‘Hedge School’ by Owen Sheers: context and techniques

Owen Sheers was born in Fiji, but brought up in Abergavenny, South Wales. His second collection, ‘Skirrid Hill’, inhibits ideas of the separation of the living and the dead, moving from childhood into adulthood, and as the title suggest – fraying of relationships. The form of the poem is four stanzas of free verse – following and introductory stanza, each stanza represents different things Sheers could do with the blackberries. The structure follows Sheers thought process of choosing what he will do the blackberries he picked.

In ‘Hedge School’, Sheers remembers picking blackberries on the way home from school. He expresses his feeling about growing up and the awareness of the potential for violence that exists in young people. This technique is seen throughout the collection, and is the man aspect of his ‘moving from childhood into adulthood’.

The title of the poem is reflective of the feeling and urges that ‘educate’ Sheers in the poem. A ‘hedge school’ is a place of informal education that began in Ireland when education for Catholics was limited. The title therefore impels that the real education happens outside, where ones knowledge about the self is gained from the natural world and experiences. We can see that picking the blackberries has been educational for Sheers, as he discovers ‘for the very first time, just how dark he runs inside’ He also describes ‘this choice of how take them’ as a ‘lesson’, creating a link to school. As hedge schools originate from Ireland, Sheers creates another subtle link to Seamus Heaney.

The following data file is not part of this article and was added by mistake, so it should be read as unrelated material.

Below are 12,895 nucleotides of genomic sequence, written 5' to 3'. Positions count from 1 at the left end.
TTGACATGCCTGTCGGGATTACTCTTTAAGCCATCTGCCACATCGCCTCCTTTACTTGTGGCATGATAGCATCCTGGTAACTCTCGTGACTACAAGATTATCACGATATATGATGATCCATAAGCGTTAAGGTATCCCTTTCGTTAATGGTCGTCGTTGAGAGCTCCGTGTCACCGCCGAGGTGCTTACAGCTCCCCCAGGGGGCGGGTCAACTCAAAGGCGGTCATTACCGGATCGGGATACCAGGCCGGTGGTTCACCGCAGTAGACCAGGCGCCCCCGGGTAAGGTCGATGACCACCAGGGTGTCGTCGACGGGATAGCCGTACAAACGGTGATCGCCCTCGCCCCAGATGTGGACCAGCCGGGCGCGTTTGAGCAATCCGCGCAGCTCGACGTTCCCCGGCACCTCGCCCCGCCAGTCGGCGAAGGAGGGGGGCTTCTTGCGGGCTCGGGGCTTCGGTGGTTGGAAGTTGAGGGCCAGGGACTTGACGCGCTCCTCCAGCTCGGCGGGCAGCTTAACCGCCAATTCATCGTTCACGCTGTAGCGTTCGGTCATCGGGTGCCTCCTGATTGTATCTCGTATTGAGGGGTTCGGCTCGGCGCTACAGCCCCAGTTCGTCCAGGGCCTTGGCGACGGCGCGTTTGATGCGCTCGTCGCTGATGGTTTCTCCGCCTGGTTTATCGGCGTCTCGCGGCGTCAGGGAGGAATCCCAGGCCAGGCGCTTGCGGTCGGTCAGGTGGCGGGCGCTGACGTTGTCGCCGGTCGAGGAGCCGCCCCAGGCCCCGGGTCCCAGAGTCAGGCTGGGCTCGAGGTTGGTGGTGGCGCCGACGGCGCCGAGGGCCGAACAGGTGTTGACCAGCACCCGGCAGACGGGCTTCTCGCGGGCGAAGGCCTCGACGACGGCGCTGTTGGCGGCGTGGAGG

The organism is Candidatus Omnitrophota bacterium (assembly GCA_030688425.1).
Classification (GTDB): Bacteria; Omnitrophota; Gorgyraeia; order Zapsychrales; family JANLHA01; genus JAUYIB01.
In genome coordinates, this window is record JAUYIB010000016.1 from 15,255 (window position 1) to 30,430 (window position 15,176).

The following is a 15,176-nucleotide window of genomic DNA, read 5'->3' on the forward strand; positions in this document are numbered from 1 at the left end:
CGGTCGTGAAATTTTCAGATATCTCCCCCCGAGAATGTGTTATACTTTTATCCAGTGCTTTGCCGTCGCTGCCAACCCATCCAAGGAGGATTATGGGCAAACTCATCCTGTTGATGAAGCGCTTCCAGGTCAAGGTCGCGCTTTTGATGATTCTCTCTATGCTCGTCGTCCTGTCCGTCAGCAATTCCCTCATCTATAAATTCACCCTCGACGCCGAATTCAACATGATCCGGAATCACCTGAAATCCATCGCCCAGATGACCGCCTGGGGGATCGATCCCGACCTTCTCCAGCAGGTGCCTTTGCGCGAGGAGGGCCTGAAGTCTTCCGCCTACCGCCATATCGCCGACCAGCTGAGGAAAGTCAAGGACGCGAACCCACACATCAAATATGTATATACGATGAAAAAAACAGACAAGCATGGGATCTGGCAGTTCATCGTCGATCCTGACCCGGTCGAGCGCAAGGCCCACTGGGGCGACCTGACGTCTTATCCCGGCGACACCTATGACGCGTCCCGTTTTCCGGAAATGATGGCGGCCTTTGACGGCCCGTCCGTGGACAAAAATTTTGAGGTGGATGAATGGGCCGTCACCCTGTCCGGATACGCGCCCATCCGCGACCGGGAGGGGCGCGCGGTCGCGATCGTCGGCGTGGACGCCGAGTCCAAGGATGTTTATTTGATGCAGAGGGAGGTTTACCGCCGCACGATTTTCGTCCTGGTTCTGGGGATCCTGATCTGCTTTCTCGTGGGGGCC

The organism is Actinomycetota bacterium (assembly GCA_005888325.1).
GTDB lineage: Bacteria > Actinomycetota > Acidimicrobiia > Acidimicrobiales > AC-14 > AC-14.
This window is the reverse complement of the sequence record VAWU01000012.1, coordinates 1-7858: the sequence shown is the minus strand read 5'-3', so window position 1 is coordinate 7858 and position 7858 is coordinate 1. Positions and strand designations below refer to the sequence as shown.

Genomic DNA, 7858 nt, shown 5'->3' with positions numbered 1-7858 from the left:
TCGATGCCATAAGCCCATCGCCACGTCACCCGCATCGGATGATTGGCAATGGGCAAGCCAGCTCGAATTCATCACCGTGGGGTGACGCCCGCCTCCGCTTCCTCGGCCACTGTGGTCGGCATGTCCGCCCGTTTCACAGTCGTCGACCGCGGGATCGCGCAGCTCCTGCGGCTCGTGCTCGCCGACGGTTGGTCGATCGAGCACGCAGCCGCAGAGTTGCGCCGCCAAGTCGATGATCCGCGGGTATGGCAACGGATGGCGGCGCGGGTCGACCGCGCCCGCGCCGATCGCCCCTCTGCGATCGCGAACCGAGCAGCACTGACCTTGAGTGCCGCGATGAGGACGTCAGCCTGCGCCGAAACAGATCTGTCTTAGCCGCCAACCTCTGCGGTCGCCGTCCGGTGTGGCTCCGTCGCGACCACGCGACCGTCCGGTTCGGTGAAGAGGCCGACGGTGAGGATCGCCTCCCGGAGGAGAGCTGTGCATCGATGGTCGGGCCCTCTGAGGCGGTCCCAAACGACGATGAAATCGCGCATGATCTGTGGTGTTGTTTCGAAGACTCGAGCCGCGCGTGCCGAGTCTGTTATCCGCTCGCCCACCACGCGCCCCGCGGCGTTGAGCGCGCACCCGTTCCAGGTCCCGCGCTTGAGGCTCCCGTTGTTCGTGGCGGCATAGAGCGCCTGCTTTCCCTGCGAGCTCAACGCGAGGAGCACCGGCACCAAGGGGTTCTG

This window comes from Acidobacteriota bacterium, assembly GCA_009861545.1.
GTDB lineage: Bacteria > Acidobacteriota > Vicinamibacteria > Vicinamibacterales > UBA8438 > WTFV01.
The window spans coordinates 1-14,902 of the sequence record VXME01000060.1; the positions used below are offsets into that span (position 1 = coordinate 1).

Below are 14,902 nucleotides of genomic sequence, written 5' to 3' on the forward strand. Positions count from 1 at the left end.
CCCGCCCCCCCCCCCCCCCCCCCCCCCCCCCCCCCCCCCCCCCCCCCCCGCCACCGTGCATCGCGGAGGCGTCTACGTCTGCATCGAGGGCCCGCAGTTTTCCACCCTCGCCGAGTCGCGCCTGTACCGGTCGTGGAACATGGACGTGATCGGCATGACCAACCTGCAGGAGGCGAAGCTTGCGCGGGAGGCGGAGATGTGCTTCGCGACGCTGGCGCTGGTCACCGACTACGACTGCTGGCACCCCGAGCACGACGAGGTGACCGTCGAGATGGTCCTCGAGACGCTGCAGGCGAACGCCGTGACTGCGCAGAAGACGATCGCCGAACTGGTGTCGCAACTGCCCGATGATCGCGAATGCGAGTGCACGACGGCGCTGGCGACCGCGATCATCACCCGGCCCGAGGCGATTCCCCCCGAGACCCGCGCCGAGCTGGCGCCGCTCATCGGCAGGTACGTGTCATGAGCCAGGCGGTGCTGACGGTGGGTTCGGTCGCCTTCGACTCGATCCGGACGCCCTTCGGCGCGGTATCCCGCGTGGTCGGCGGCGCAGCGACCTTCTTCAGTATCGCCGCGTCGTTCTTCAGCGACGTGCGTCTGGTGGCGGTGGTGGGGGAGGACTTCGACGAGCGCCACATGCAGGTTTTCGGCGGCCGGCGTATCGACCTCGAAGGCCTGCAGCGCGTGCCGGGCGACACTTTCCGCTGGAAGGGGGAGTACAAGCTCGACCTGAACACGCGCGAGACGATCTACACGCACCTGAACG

The epigraph is a line from ‘The Pardoner’s Tale’, a story about men who go out with the intentions of killing Death, who they blame for their friend’s death. They end up killing each other as a result of their own greed for gold they have found, and so have found ‘Death’. The greed of the men reflects the ‘hoarding’ of the blackberries, and the gluttony of the upper-class that it implies. It also bring light to the potential for evil that is within the boys.

Sheers uses dramatic monologue to explore different options of what to do with the blackberries he picked. This technique allows us to have insight on Sheers’ thinking process and the development of his moral conscience.

One of the poem’s most prominent techniques is Sheers’ use of sensuous imagery. His descriptions of the blackberries focus mainly on their feel and taste: piling in the palm until I cupped a coiled black pearled necklace’ and ‘tracing their variety on my tongue, from the bitterness … to the rain-bloated looseness’.



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